Ordinary People, Extraordinary Times

A Memoir of One Citizen Activist

Non-Fiction - Memoir
238 Pages
Reviewed on 11/12/2020
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Author Biography


Lois Nicolai is a former teacher; Girl Scout Leader and Troop Organizer; Day Camp Director; Indiana State Champions ASA Girls Softball Coach; Detasseling Supervisor for Pioneer Seed Corn Fields; International Organizer/Supervisor of OSCE/PAE Democratic Elections in ten developing countries of Eastern Europe; Founder and Director of World Citizen Diplomats in Princeton, NJ which led to seven trips into former Soviet Republics during the fall of Communism through Perestroika and Glasnost; and wife for twenty-plus years.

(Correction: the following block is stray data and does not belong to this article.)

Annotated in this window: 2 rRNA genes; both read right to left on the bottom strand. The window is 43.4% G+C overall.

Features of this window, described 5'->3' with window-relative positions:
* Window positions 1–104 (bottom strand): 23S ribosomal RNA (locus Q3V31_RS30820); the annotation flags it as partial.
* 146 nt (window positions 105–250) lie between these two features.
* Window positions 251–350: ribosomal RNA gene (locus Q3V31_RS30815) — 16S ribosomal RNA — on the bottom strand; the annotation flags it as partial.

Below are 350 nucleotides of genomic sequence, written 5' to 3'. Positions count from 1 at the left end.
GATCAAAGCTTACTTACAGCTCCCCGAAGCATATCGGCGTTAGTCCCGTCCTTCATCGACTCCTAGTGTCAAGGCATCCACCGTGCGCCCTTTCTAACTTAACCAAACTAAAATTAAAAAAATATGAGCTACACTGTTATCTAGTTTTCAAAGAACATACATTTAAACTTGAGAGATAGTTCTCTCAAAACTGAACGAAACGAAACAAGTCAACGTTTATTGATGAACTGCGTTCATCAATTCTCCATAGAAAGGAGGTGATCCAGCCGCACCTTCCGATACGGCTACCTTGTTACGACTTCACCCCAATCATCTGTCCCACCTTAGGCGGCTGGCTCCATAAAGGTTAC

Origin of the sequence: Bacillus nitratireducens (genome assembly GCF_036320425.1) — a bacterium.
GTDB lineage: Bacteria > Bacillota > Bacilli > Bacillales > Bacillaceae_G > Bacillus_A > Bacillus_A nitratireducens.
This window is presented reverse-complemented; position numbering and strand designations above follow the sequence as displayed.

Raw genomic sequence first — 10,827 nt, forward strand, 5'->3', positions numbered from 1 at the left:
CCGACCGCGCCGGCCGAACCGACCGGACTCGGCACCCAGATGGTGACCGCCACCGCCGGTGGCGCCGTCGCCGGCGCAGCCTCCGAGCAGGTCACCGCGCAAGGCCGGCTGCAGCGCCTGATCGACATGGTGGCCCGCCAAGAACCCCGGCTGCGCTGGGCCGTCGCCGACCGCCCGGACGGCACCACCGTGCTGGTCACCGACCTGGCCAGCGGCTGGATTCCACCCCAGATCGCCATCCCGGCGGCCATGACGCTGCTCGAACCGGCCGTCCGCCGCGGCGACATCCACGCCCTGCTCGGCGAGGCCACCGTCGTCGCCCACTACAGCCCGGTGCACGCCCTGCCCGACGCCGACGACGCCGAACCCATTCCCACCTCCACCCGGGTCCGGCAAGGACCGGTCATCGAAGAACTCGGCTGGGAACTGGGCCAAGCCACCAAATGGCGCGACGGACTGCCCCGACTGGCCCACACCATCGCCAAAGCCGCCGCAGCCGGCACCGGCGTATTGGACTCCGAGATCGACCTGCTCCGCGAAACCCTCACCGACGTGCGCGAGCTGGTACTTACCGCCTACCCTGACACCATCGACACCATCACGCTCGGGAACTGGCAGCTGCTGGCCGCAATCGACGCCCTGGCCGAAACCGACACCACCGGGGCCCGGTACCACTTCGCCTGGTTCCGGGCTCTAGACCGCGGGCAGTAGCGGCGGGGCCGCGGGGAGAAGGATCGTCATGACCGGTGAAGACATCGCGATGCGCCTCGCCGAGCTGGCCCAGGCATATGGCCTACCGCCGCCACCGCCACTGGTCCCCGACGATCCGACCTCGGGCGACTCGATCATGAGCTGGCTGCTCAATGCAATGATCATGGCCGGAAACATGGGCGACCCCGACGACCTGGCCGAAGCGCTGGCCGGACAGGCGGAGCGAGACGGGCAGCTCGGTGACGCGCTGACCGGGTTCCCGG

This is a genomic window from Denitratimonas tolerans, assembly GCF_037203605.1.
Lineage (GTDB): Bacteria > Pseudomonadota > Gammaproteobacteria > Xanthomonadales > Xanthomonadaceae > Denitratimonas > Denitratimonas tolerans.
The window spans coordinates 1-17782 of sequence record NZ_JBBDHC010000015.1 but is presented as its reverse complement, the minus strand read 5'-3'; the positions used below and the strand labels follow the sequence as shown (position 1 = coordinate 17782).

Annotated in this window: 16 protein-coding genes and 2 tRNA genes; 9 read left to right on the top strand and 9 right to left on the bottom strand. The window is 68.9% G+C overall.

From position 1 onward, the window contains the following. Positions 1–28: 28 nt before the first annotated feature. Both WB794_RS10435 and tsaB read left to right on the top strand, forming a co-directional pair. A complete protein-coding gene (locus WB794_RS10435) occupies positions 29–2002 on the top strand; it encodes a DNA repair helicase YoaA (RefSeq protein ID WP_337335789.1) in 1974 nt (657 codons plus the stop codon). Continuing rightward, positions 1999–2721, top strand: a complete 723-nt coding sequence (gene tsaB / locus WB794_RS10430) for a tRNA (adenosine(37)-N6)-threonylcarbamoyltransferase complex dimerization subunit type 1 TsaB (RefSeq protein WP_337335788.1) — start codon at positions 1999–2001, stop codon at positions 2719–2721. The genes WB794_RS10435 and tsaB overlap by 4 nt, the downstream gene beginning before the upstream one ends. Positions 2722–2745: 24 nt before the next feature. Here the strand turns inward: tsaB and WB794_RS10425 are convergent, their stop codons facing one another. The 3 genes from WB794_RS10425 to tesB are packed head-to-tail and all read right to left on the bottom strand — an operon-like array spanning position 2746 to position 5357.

Today she is a widowed mother of six, living her dream retirement years on the Jersey Seashore enjoying heart-warming visits with her eighteen grandchildren and ten great-grandchildren.
In her first of a three-part “Memoir Trilogy”, ORDINARY PEOPLE, EXTRAORDINARY TIMES; A MEMOIR OF ONE CITIZEN ACTIVIST, which was released on October 1, 2020, she recounts a traumatic turning point in her life that leads her into three years of soul-searching. The result casts her into a new realm of life on her 50th birthday.
Lois’s writing is an honest and engaging memoir for all age readers. Her straight-forward prose makes it possible for the reader to imagine the characters and setting of each chapter and encourages the reader to want to continue on the journey with the author as she begins a new chapter in her life.
You can learn much more by visiting her website at LoisNicolaiAuthor.com

    Book Review

Reviewed by Grant Leishman for Readers' Favorite